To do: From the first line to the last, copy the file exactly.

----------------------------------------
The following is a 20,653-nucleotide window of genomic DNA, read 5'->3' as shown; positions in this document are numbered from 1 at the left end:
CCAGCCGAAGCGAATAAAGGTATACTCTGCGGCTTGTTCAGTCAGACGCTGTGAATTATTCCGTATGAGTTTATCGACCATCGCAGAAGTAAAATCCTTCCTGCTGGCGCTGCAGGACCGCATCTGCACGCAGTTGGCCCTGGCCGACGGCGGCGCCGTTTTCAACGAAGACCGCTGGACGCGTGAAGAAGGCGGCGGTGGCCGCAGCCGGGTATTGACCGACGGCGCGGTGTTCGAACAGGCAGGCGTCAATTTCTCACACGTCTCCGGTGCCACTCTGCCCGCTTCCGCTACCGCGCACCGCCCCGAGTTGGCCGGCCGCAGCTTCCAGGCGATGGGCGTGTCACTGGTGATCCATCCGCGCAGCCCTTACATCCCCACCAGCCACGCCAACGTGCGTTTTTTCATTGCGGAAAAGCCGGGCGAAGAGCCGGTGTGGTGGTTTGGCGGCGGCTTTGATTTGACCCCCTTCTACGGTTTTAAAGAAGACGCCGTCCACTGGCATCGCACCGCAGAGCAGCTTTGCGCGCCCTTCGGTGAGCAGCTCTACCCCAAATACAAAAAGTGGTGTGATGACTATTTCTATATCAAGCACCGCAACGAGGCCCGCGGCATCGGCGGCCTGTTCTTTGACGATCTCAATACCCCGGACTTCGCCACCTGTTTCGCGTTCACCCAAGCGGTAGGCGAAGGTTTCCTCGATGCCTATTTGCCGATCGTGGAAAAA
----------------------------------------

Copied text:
The following is a 20,653-nucleotide window of genomic DNA, read 5'->3' as shown; positions in this document are numbered from 1 at the left end:
CCAGCCGAAGCGAATAAAGGTATACTCTGCGGCTTGTTCAGTCAGACGCTGTGAATTATTCCGTATGAGTTTATCGACCATCGCAGAAGTAAAATCCTTCCTGCTGGCGCTGCAGGACCGCATCTGCACGCAGTTGGCCCTGGCCGACGGCGGCGCCGTTTTCAACGAAGACCGCTGGACGCGTGAAGAAGGCGGCGGTGGCCGCAGCCGGGTATTGACCGACGGCGCGGTGTTCGAACAGGCAGGCGTCAATTTCTCACACGTCTCCGGTGCCACTCTGCCCGCTTCCGCTACCGCGCACCGCCCCGAGTTGGCCGGCCGCAGCTTCCAGGCGATGGGCGTGTCACTGGTGATCCATCCGCGCAGCCCTTACATCCCCACCAGCCACGCCAACGTGCGTTTTTTCATTGCGGAAAAGCCGGGCGAAGAGCCGGTGTGGTGGTTTGGCGGCGGCTTTGATTTGACCCCCTTCTACGGTTTTAAAGAAGACGCCGTCCACTGGCATCGCACCGCAGAGCAGCTTTGCGCGCCCTTCGGTGAGCAGCTCTACCCCAAATACAAAAAGTGGTGTGATGACTATTTCTATATCAAGCACCGCAACGAGGCCCGCGGCATCGGCGGCCTGTTCTTTGACGATCTCAATACCCCGGACTTCGCCACCTGTTTCGCGTTCACCCAAGCGGTAGGCGAAGGTTTCCTCGATGCCTATTTGCCGATCGTGGAAAAA